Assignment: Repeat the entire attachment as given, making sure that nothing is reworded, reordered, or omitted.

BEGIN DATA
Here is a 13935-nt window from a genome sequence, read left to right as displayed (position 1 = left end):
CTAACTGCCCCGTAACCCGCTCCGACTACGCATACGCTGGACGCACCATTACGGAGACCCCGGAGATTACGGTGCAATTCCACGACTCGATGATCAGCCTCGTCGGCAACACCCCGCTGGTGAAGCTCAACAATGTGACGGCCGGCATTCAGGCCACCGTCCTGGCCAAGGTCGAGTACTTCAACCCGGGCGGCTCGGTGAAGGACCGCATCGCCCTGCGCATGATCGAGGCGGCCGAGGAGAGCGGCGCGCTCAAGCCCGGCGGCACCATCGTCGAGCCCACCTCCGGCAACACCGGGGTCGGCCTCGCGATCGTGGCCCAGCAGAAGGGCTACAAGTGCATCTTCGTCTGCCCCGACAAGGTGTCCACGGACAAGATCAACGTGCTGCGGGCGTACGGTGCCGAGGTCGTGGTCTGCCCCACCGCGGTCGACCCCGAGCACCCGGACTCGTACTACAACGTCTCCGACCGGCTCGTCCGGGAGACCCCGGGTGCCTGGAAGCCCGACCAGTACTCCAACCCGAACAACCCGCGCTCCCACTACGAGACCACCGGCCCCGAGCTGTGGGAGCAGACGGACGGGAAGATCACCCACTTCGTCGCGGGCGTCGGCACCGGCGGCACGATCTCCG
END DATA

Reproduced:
Here is a 13935-nt window from a genome sequence, read left to right as displayed (position 1 = left end):
CTAACTGCCCCGTAACCCGCTCCGACTACGCATACGCTGGACGCACCATTACGGAGACCCCGGAGATTACGGTGCAATTCCACGACTCGATGATCAGCCTCGTCGGCAACACCCCGCTGGTGAAGCTCAACAATGTGACGGCCGGCATTCAGGCCACCGTCCTGGCCAAGGTCGAGTACTTCAACCCGGGCGGCTCGGTGAAGGACCGCATCGCCCTGCGCATGATCGAGGCGGCCGAGGAGAGCGGCGCGCTCAAGCCCGGCGGCACCATCGTCGAGCCCACCTCCGGCAACACCGGGGTCGGCCTCGCGATCGTGGCCCAGCAGAAGGGCTACAAGTGCATCTTCGTCTGCCCCGACAAGGTGTCCACGGACAAGATCAACGTGCTGCGGGCGTACGGTGCCGAGGTCGTGGTCTGCCCCACCGCGGTCGACCCCGAGCACCCGGACTCGTACTACAACGTCTCCGACCGGCTCGTCCGGGAGACCCCGGGTGCCTGGAAGCCCGACCAGTACTCCAACCCGAACAACCCGCGCTCCCACTACGAGACCACCGGCCCCGAGCTGTGGGAGCAGACGGACGGGAAGATCACCCACTTCGTCGCGGGCGTCGGCACCGGCGGCACGATCTCCG